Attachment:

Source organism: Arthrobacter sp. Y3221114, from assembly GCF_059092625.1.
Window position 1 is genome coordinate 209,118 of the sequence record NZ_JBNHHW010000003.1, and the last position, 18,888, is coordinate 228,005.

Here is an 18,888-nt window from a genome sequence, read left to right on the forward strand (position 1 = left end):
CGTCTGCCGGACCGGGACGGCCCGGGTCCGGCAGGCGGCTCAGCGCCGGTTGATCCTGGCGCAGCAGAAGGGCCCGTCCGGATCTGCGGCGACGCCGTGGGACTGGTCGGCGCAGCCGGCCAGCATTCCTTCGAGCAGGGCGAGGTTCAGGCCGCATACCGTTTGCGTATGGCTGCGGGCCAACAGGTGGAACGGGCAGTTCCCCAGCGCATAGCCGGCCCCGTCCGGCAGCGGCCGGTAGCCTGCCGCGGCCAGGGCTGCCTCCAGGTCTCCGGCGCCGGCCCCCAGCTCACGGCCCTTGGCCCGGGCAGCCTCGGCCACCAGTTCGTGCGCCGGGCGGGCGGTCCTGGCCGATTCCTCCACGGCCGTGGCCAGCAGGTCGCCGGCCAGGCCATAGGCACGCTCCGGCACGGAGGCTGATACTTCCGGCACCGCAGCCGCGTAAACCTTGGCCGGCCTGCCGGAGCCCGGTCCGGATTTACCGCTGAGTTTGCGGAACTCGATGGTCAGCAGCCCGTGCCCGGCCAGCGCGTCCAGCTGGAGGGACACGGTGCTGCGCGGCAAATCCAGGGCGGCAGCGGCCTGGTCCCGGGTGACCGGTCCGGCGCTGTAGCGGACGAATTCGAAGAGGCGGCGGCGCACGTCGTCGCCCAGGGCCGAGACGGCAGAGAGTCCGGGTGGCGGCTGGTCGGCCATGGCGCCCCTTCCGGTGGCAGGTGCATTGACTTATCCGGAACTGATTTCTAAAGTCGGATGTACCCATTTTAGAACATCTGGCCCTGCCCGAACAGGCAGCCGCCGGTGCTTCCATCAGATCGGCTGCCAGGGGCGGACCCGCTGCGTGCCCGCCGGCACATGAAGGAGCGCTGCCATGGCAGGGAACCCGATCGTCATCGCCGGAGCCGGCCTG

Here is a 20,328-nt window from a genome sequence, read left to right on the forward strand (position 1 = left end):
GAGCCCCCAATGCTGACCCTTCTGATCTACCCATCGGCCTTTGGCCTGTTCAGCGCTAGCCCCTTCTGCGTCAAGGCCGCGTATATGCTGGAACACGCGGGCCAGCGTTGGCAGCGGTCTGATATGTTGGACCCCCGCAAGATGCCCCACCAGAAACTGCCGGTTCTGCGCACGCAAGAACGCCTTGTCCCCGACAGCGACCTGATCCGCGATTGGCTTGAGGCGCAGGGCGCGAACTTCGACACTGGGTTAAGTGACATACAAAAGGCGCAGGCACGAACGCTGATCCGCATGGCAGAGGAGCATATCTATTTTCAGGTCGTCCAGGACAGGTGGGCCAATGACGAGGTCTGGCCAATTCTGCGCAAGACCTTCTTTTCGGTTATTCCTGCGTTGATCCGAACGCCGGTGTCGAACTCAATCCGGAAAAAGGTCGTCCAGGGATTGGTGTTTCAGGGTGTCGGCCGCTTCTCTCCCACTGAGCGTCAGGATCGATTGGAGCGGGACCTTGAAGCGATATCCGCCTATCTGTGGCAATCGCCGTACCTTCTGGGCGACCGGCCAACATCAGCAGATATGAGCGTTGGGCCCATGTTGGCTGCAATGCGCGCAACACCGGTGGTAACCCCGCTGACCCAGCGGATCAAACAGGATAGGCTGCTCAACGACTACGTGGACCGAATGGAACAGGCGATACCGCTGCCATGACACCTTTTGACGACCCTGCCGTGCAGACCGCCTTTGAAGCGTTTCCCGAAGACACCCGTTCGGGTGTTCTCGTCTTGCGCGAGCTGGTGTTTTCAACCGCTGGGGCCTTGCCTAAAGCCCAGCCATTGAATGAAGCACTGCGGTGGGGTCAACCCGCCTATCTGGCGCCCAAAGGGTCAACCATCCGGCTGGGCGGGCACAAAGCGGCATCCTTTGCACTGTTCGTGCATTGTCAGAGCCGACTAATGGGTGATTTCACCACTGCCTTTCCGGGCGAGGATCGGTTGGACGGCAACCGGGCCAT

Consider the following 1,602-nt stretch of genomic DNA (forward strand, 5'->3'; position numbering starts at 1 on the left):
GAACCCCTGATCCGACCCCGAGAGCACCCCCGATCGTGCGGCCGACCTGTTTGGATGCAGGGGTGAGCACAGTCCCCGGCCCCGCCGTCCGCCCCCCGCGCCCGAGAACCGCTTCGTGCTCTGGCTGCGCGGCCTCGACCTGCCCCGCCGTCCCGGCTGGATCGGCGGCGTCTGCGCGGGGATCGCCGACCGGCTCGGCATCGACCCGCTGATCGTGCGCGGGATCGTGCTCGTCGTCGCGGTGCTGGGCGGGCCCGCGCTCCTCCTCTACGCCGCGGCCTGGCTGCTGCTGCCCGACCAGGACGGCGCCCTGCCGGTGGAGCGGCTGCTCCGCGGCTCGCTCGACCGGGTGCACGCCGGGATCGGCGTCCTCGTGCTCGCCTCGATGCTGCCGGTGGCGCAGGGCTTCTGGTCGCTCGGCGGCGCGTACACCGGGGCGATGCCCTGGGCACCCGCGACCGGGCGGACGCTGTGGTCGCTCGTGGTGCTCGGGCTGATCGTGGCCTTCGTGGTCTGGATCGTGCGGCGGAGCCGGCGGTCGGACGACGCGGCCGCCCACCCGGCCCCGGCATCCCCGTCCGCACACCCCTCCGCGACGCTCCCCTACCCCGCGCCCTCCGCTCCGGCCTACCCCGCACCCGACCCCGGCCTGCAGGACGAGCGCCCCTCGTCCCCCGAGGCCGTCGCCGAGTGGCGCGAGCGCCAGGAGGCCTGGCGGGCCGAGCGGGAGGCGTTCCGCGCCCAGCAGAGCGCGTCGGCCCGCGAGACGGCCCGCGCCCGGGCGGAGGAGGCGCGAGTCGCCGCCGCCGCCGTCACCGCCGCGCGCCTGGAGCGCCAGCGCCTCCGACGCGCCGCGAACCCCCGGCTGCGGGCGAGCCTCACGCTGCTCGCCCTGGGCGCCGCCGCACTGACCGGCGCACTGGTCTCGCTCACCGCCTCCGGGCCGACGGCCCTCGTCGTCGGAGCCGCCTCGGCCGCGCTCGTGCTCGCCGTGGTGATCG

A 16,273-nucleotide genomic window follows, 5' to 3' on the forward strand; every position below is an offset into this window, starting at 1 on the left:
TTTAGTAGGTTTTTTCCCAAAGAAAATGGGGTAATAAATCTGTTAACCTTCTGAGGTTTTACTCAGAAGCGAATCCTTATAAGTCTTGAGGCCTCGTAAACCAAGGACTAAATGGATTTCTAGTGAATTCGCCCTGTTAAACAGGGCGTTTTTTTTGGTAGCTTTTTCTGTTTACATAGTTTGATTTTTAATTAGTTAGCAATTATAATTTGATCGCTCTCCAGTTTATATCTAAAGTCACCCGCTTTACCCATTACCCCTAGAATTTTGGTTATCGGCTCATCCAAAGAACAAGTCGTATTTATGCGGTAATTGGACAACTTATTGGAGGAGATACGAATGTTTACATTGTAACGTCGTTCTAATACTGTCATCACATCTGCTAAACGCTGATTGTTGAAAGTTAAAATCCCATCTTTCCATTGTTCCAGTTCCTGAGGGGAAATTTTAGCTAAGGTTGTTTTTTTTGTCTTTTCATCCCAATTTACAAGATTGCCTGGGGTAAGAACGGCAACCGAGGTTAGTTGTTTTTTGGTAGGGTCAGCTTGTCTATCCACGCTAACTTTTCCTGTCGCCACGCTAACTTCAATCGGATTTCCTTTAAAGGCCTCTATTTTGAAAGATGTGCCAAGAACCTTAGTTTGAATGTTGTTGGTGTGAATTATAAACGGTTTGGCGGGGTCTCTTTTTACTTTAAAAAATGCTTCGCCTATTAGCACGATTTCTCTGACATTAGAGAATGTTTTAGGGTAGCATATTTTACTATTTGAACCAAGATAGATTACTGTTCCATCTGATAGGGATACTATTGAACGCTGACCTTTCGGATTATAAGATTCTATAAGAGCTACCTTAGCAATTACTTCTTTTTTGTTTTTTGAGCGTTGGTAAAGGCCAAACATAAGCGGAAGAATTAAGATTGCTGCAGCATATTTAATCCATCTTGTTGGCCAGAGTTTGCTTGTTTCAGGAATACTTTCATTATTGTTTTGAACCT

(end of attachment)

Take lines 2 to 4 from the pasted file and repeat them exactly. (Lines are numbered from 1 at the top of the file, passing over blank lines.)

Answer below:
Window position 1 is genome coordinate 209,118 of the sequence record NZ_JBNHHW010000003.1, and the last position, 18,888, is coordinate 228,005.

Here is an 18,888-nt window from a genome sequence, read left to right on the forward strand (position 1 = left end):
CGTCTGCCGGACCGGGACGGCCCGGGTCCGGCAGGCGGCTCAGCGCCGGTTGATCCTGGCGCAGCAGAAGGGCCCGTCCGGATCTGCGGCGACGCCGTGGGACTGGTCGGCGCAGCCGGCCAGCATTCCTTCGAGCAGGGCGAGGTTCAGGCCGCATACCGTTTGCGTATGGCTGCGGGCCAACAGGTGGAACGGGCAGTTCCCCAGCGCATAGCCGGCCCCGTCCGGCAGCGGCCGGTAGCCTGCCGCGGCCAGGGCTGCCTCCAGGTCTCCGGCGCCGGCCCCCAGCTCACGGCCCTTGGCCCGGGCAGCCTCGGCCACCAGTTCGTGCGCCGGGCGGGCGGTCCTGGCCGATTCCTCCACGGCCGTGGCCAGCAGGTCGCCGGCCAGGCCATAGGCACGCTCCGGCACGGAGGCTGATACTTCCGGCACCGCAGCCGCGTAAACCTTGGCCGGCCTGCCGGAGCCCGGTCCGGATTTACCGCTGAGTTTGCGGAACTCGATGGTCAGCAGCCCGTGCCCGGCCAGCGCGTCCAGCTGGAGGGACACGGTGCTGCGCGGCAAATCCAGGGCGGCAGCGGCCTGGTCCCGGGTGACCGGTCCGGCGCTGTAGCGGACGAATTCGAAGAGGCGGCGGCGCACGTCGTCGCCCAGGGCCGAGACGGCAGAGAGTCCGGGTGGCGGCTGGTCGGCCATGGCGCCCCTTCCGGTGGCAGGTGCATTGACTTATCCGGAACTGATTTCTAAAGTCGGATGTACCCATTTTAGAACATCTGGCCCTGCCCGAACAGGCAGCCGCCGGTGCTTCCATCAGATCGGCTGCCAGGGGCGGACCCGCTGCGTGCCCGCCGGCACATGAAGGAGCGCTGCCATGGCAGGGAACCCGATCGTCATCGCCGGAGCCGGCCTG